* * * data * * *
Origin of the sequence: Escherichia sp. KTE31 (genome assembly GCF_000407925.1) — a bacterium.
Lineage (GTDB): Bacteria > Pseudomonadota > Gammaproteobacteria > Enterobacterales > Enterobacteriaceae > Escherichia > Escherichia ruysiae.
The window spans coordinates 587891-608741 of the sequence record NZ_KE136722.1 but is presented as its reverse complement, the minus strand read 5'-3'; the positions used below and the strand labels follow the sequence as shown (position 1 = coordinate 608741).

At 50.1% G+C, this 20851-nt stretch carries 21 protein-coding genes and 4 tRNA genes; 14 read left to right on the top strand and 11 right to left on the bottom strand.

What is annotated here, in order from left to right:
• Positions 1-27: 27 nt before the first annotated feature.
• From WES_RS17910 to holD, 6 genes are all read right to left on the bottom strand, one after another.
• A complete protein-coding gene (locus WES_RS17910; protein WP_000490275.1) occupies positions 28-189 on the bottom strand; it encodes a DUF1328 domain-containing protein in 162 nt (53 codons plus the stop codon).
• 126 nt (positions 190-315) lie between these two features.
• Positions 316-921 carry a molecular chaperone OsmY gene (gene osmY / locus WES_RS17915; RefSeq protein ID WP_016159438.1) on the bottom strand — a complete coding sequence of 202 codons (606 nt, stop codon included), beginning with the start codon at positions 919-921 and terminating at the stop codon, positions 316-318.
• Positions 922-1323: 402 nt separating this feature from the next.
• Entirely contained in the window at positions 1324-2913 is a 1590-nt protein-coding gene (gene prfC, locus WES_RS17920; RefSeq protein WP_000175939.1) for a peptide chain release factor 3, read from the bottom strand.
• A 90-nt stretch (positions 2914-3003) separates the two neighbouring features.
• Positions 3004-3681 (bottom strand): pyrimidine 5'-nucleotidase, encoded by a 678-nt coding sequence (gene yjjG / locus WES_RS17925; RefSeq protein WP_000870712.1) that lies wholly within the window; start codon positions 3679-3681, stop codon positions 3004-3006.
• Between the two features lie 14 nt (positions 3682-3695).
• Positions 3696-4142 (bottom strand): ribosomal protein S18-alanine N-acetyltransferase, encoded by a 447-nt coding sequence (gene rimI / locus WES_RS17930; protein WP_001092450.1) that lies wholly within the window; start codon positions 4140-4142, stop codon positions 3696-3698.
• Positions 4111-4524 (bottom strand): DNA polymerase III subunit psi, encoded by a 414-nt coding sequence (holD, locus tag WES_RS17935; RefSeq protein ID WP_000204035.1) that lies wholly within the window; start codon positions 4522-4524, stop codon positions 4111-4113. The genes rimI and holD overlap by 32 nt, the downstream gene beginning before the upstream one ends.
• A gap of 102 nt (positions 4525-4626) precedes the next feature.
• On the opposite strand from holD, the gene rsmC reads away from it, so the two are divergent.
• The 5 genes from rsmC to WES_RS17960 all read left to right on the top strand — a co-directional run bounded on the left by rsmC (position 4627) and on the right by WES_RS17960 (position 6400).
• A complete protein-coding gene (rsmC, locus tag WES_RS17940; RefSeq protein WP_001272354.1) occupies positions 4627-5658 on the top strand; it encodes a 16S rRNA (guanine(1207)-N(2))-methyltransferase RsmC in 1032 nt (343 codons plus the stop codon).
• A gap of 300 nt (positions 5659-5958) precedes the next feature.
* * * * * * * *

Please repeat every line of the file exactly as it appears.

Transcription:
Origin of the sequence: Escherichia sp. KTE31 (genome assembly GCF_000407925.1) — a bacterium.
Lineage (GTDB): Bacteria > Pseudomonadota > Gammaproteobacteria > Enterobacterales > Enterobacteriaceae > Escherichia > Escherichia ruysiae.
The window spans coordinates 587891-608741 of the sequence record NZ_KE136722.1 but is presented as its reverse complement, the minus strand read 5'-3'; the positions used below and the strand labels follow the sequence as shown (position 1 = coordinate 608741).

At 50.1% G+C, this 20851-nt stretch carries 21 protein-coding genes and 4 tRNA genes; 14 read left to right on the top strand and 11 right to left on the bottom strand.

What is annotated here, in order from left to right:
• Positions 1-27: 27 nt before the first annotated feature.
• From WES_RS17910 to holD, 6 genes are all read right to left on the bottom strand, one after another.
• A complete protein-coding gene (locus WES_RS17910; protein WP_000490275.1) occupies positions 28-189 on the bottom strand; it encodes a DUF1328 domain-containing protein in 162 nt (53 codons plus the stop codon).
• 126 nt (positions 190-315) lie between these two features.
• Positions 316-921 carry a molecular chaperone OsmY gene (gene osmY / locus WES_RS17915; RefSeq protein ID WP_016159438.1) on the bottom strand — a complete coding sequence of 202 codons (606 nt, stop codon included), beginning with the start codon at positions 919-921 and terminating at the stop codon, positions 316-318.
• Positions 922-1323: 402 nt separating this feature from the next.
• Entirely contained in the window at positions 1324-2913 is a 1590-nt protein-coding gene (gene prfC, locus WES_RS17920; RefSeq protein WP_000175939.1) for a peptide chain release factor 3, read from the bottom strand.
• A 90-nt stretch (positions 2914-3003) separates the two neighbouring features.
• Positions 3004-3681 (bottom strand): pyrimidine 5'-nucleotidase, encoded by a 678-nt coding sequence (gene yjjG / locus WES_RS17925; RefSeq protein WP_000870712.1) that lies wholly within the window; start codon positions 3679-3681, stop codon positions 3004-3006.
• Between the two features lie 14 nt (positions 3682-3695).
• Positions 3696-4142 (bottom strand): ribosomal protein S18-alanine N-acetyltransferase, encoded by a 447-nt coding sequence (gene rimI / locus WES_RS17930; protein WP_001092450.1) that lies wholly within the window; start codon positions 4140-4142, stop codon positions 3696-3698.
• Positions 4111-4524 (bottom strand): DNA polymerase III subunit psi, encoded by a 414-nt coding sequence (holD, locus tag WES_RS17935; RefSeq protein ID WP_000204035.1) that lies wholly within the window; start codon positions 4522-4524, stop codon positions 4111-4113. The genes rimI and holD overlap by 32 nt, the downstream gene beginning before the upstream one ends.
• A gap of 102 nt (positions 4525-4626) precedes the next feature.
• On the opposite strand from holD, the gene rsmC reads away from it, so the two are divergent.
• The 5 genes from rsmC to WES_RS17960 all read left to right on the top strand — a co-directional run bounded on the left by rsmC (position 4627) and on the right by WES_RS17960 (position 6400).
• A complete protein-coding gene (rsmC, locus tag WES_RS17940; RefSeq protein WP_001272354.1) occupies positions 4627-5658 on the top strand; it encodes a 16S rRNA (guanine(1207)-N(2))-methyltransferase RsmC in 1032 nt (343 codons plus the stop codon).
• A gap of 300 nt (positions 5659-5958) precedes the next feature.